String w/number and chars...

This is a discussion on String w/number and chars... within the C Programming forums, part of the General Programming Boards category; Hmmm... I seem to be stuck. I'm using structures and I need to get user Adress and user Postal Code... ...

  1. #1
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    String w/number and chars...

    Hmmm... I seem to be stuck. I'm using structures and I need to get user Adress and user Postal Code...

    For address how do I stop current string/start new one with one space? Like 123 Fake street... I want to store 123 and Fake in a different var (int, and char), because I can't really store them any other way.

    And my second question is the postal code... if any of you are from canada you'll know the postal code is 6 digit and has letters and numbers... example: M2C5G8.... that's fake but thats how it works- letter number letter, number letter number. How do I go about inputting this? Since it can't really have any spaces...

    Please help... TIA.

  2. #2
    Registered User The Dog's Avatar
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    Just store the postal code in an array.
    Use fgets() to get the input.

  3. #3
    Green Member Cshot's Avatar
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    Store them in a char array. The address 123 isn't an integer. They're actually characters also.

    For example the binary value 00000001 would be interpreted differently depending on it's data type being a character or an integer. Take a look at an ascii table for more info.
    Try not.
    Do or do not.
    There is no try.

    - Master Yoda

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    printf("\nEnter Adress(IE, if your adress was\n123 Fake street, type in 123 Fake street).");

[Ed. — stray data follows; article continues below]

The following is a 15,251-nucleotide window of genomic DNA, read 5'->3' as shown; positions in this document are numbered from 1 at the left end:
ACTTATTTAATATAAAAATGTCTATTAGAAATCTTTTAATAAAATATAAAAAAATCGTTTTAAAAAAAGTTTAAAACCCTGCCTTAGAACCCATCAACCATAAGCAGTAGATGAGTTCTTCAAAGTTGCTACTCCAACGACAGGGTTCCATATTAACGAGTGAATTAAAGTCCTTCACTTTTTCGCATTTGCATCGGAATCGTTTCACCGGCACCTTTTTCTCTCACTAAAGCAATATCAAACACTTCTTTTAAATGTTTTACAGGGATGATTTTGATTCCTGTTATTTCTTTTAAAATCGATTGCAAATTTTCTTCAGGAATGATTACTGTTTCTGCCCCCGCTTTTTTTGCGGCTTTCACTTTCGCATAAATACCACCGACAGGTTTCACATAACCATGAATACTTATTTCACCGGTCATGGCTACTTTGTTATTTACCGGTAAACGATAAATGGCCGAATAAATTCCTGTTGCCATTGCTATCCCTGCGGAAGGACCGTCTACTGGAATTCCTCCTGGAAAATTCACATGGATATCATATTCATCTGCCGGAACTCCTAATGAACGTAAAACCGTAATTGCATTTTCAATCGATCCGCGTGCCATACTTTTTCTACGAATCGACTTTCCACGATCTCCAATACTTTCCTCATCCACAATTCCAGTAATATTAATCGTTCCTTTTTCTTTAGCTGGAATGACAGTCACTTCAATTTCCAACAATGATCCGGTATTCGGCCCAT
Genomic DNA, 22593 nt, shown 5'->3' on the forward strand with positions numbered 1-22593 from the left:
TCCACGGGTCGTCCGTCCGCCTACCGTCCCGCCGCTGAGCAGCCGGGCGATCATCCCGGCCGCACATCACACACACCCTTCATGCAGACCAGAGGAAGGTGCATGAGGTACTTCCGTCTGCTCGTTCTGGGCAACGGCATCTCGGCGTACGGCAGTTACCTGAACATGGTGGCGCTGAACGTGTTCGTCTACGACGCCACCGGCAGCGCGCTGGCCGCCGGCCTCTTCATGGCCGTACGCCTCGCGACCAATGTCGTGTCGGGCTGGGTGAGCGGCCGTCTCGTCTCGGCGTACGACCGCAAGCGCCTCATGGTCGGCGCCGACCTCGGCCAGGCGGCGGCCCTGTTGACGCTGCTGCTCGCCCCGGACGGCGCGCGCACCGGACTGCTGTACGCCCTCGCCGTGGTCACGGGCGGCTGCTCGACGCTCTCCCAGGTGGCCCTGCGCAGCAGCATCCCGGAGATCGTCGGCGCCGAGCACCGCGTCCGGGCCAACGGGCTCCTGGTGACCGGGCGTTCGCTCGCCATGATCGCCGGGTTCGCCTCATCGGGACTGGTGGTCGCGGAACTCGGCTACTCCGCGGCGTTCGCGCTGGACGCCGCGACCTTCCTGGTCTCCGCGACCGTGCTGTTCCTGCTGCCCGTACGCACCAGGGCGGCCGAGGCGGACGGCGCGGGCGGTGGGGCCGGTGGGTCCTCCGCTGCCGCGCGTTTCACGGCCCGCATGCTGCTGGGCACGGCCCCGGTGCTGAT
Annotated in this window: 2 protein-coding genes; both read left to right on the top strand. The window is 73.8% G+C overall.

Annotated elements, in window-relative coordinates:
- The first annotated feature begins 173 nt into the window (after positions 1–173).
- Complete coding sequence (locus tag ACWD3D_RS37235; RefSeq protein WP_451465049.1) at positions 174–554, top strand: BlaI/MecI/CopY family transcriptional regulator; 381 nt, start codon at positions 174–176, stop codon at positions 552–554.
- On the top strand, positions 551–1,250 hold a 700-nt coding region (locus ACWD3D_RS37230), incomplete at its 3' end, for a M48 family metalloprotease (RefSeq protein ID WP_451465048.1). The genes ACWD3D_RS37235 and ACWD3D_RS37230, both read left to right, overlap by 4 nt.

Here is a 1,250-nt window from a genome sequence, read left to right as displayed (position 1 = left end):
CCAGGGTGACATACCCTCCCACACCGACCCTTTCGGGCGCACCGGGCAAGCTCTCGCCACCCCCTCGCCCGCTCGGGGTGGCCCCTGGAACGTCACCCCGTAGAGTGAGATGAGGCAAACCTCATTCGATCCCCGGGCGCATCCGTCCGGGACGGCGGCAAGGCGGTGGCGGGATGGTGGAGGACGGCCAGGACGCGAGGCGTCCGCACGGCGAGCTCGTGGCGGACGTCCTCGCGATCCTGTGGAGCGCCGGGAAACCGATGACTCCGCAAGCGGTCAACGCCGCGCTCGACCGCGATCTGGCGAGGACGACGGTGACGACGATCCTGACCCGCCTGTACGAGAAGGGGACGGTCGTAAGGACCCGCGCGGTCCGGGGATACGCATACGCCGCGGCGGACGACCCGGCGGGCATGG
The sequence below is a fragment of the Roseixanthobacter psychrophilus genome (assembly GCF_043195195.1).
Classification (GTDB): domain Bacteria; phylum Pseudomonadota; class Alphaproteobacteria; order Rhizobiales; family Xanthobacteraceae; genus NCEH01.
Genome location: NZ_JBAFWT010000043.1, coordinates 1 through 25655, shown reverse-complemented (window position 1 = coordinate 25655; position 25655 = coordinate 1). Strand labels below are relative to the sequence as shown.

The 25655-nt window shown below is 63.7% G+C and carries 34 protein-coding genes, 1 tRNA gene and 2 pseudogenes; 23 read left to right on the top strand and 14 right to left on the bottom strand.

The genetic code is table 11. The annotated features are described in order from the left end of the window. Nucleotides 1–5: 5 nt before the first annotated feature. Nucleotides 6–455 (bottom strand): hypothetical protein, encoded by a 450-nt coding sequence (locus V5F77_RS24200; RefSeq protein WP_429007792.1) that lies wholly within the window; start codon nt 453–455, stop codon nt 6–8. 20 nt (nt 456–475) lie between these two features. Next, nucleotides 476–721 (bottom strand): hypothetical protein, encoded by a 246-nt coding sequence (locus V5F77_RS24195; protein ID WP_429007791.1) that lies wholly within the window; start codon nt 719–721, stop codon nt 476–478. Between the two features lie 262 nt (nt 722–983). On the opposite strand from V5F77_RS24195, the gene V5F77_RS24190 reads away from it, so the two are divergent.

scanf("%s", person[x].adressno);

    So then would the above be valid? I don't want to use fgets because I haven't learned that yet. And then if I wanted to print out the same thing, like "The address of person 1 is 123 fake street" then could I use the same thing?

    printf("%s", person[1].address);

    Thanks... =0)

  5. #5
    ATH0 quzah's Avatar
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    Two things:

    1
    scanf() uses pointers. As such, you'd better be passing it an address. If not, then your call to scanf() is incorrect. If so, then yes, that'd work.

    2
    %s stops on spaces. So no, it won't work they way you expect it to in your example.

    Quzah.
    Hope is the first step on the road to disappointment.

  6. #6
    Green Member Cshot's Avatar
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    If you haven't learned fgets() yet, just learn it now:

    Code:
    #include <stdio.h>
    
    int main()
    {
       char address[30];
       printf("Enter your address: ");
       fgets(address, 30, stdin);
       //scanf("%s", address);
       printf("\n%s\n", address);
       return 0;
    }
    Try commenting out fgets and run it with scanf. Notice any difference in output if you enter "123 Fake Street"?
    Try not.
    Do or do not.
    There is no try.

    - Master Yoda

  7. #7
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    Spaces seperate my strings... so it takes the value for the next scan f... and Quzah... man stop being so harsh on me! I know I forgot the & op... I was typing in a hurry. Okay a few questions about fgets... what's stdin for ... what does the 30 mean (30 elements in array?), can it be used with structures? I'm assuming Yoda, that you define address as a var before hand?

    Thanks.

  8. #8
    Green Member Cshot's Avatar
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    Let's look at the definition of fgets():
    char *fgets( char *string, int n, FILE *stream );

    string: Storage location for data
    n: Maximum number of characters to read
    stream: Pointer to FILE structure
    > what's stdin for
    This function normally reads from a file but in order to read from the keyboard, we use stdin. Standard input comes from the keyboard.

    >what does the 30 mean (30 elements in array?), can it be used with structures?